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[css-inline] Alignment of Drop Caps

From: Dave Cramer <dauwhe@gmail.com>
Date: Thu, 15 May 2014 12:16:25 -0400
Message-ID: <CADxXqOyML6WeL_So4M_iAxF64B0Nh39vL+myrtGt2RgRgc_zFQ@mail.gmail.com>
To: "www-style@w3.org" <www-style@w3.org>
Apologies for the long email. I've been spending some time with the
Editor's Draft of the CSS Line Layout Module [1] , and have comments on the
"Drop Initials" section [2]. First, some background.


Large, decorative letters have been used to mark the start of new sections
of text for more than a thousand years. Drop caps are very common in books,
magazines, and web pages. But the current approach to creating them in CSS
is sub-optimal (to put it mildly). Several large publishers, including my
employer, are no longer using them in ebooks because we can't make them
look good.

Today we "fake" drop caps by using floats. Here's a three-line drop cap, in
a paragraph with a font size of 1.2em and a line-height of 1.5em.

span.dropcap {
float: left;
font-size: 5.3em;
line-height: .85em;
margin-bottom: -.1em;

How do we know how big to make the letter? Trial and error (or some
algebra, if you know the ratio of the cap-height to the font size). How do
we vertically align the letter? Changing the line-height alters the
half-leading above the letter, pushing it down until we see the baseline of
the letter align with the 3rd baseline of the text. What happens if we
change the font? We start over, as everything depends on the cap-heights of
the fonts involved.

People do this badly on the web all the time. I even started a tumblr of
poorly-aligned drop cap examples [3], all from web tutorials on how to do
drop caps.

In page layout programs like InDesign, you just have to specify the number
of lines a drop cap should occupy, and the program does the calculations
and produces the correct alignment. CSS should be able to do the same.
Quite by accident, I stumbled across the ED of CSS Inline a few weeks ago.
Wonderful! Here's a spec that describes just what we need. But as I've been
working through this, I have some concerns.


I'll try to briefly describe the model used in CSS Inline for drop caps, at
least for the simplest cases.

The drop cap itself has two alignment points, one at the top of "the ink"
(the visible portion of the letter), and one at the baseline of the letter
(or the bottom of "the ink" depending on settings). That bottom alignment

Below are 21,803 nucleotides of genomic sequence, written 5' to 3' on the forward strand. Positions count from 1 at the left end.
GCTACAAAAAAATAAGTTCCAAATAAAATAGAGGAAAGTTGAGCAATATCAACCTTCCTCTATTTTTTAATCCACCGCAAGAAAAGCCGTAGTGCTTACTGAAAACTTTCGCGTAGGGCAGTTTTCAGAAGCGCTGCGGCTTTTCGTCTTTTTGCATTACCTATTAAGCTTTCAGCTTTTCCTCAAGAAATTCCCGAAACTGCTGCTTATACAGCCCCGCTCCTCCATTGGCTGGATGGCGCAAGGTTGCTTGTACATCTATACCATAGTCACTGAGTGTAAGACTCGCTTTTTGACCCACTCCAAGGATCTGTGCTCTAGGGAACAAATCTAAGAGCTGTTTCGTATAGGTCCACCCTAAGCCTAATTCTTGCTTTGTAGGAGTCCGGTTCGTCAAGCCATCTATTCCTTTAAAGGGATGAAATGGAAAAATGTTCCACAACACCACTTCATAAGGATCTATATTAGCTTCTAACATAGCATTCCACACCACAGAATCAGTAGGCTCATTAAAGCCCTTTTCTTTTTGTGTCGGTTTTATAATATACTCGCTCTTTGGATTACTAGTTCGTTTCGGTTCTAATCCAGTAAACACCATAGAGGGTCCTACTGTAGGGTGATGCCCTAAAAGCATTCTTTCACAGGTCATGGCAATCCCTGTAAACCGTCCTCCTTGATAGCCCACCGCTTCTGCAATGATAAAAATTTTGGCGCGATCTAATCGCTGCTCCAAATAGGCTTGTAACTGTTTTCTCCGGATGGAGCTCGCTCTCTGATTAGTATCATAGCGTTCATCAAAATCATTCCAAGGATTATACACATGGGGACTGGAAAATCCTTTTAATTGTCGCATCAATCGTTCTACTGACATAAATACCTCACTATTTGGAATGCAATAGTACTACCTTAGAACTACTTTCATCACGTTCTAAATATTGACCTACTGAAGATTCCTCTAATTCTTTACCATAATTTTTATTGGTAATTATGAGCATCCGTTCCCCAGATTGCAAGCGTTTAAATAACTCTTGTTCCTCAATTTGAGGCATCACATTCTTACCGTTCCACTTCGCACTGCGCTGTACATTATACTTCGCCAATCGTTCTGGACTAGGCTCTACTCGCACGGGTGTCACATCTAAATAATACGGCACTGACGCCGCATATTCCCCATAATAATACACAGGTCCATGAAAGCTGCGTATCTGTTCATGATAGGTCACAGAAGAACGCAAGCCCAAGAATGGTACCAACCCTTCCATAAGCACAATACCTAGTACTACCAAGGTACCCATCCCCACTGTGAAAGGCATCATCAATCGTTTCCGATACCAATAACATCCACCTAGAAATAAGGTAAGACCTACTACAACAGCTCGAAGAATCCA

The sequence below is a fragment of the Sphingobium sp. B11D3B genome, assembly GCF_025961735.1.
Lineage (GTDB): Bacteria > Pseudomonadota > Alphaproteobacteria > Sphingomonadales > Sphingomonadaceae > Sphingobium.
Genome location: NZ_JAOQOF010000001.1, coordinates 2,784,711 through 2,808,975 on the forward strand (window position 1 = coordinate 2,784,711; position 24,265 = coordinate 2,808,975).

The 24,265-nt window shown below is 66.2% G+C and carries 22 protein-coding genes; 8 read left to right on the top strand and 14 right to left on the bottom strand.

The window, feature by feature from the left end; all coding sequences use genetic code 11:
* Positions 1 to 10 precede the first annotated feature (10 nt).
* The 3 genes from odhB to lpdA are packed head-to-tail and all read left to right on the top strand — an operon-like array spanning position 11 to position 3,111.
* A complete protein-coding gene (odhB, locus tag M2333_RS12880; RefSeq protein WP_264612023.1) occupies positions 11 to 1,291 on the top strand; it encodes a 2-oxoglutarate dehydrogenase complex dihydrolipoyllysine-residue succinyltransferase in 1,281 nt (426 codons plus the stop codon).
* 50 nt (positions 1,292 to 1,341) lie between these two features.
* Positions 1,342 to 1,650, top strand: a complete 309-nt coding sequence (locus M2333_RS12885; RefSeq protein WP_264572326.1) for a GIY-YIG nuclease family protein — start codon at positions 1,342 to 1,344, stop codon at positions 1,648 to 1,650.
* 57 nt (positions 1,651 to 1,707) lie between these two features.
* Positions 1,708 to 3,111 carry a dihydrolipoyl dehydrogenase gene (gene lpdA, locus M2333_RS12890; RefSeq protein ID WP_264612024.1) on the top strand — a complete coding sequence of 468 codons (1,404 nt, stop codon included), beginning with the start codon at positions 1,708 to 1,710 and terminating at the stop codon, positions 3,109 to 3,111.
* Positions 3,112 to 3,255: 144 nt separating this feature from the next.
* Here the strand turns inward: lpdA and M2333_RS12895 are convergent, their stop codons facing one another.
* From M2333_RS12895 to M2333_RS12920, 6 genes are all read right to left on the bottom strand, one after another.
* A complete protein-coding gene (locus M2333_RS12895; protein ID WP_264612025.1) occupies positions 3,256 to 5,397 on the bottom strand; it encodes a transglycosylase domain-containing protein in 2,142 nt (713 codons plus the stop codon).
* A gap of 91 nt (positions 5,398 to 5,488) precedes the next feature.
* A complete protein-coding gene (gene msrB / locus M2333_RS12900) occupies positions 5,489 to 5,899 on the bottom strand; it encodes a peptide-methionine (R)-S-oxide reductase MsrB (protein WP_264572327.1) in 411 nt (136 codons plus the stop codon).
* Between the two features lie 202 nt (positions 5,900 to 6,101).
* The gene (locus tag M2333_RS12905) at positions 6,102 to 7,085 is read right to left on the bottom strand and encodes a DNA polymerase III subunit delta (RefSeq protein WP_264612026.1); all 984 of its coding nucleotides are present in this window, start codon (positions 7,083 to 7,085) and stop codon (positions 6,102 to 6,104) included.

point on the drop cap matches up with the Nth baseline of the text, for an
N-line drop cap. The top alignment point matches up with the top of the
first line of text.

I don't think this model is correct, and it doesn't match current
implementations such as InDesign. The top alignment point on the drop cap
character is not the highest point on the letter, but rather the cap height
of the font. An accented capital letter should not be smaller than an
unaccented capital letter. The examples in the ED showing enormous periods
and hyphens as drop initials do not match what I see from page layout


Based on the above, I would suggest some changes to the values and
defaults. In general, I'm OK with with the *-align properties which refer
to the surrounding text. But the *-adjust properties, which refer to the
drop cap itself, might benefit from some changes.

drop-initial-after-adjust [central | middle | after-edge | text-after-edge
| ideographic | alphabetic | mathematical | <percentage> | <length>]

This property tells you which part of the drop cap itself is aligned to the
text baseline. It defaults to the text-after-edge of the drop cap, which I
think is wrong. At least for western languages, the default should be the
alphabetic baseline of the drop cap.

For some capital letters in some fonts, notably "J" and "Q", the character
itself extends below the baseline, so that it may crash into subsequent
lines of text. For this case, InDesign has a setting called "scale for
descenders", which essentially changes that bottom alignment point from the
alphabetic baseline to the bottom of the descender. I'm not clear on how
that relates to the text-after-edge defined here. It seems that
text-after-edge refers to the bottom of the em-square, but in many fonts
there's significant space between the descender depth and the bottom of the

drop-initial-before-adjust [before-edge | text-before-edge | central |
middle | hanging | mathematical | <percentage> | <length> ]

This tells you which part of the top of the drop cap should be aligned to
the spot defined in [E]. As discussed above, I think the default should be
cap-height, which is currently not a possible value.


As a member of the WG, I'm contractually obligated to talk about the
property names. I found it confusing that *-align refers to alignment
points in the surrounding text, and *-adjust refers to alignment points in
the drop initial itself. I'm also wondering if "enough" functionality could
be done with fewer properties. In "Design Notes for XSL 2.0" [4], the
section on initial caps uses four properties:


The ultimate question, of course, is what to call the subject itself. Are
they drop caps? Initial caps? Drop initials? Versals? Lettrines? The
bikeshedding will continue until morale improves.



[1] http://dev.w3.org/csswg/css-inline/, 2 March 2012 version
[2] http://dev.w3.org/csswg/css-inline/#Initial
[3] http://dauwhe.tumblr.com/
[4] http://www.w3.org/TR/2010/WD-xslfo20-20101216/#req2_1_7
Received on Thursday, 15 May 2014 16:16:53 UTC

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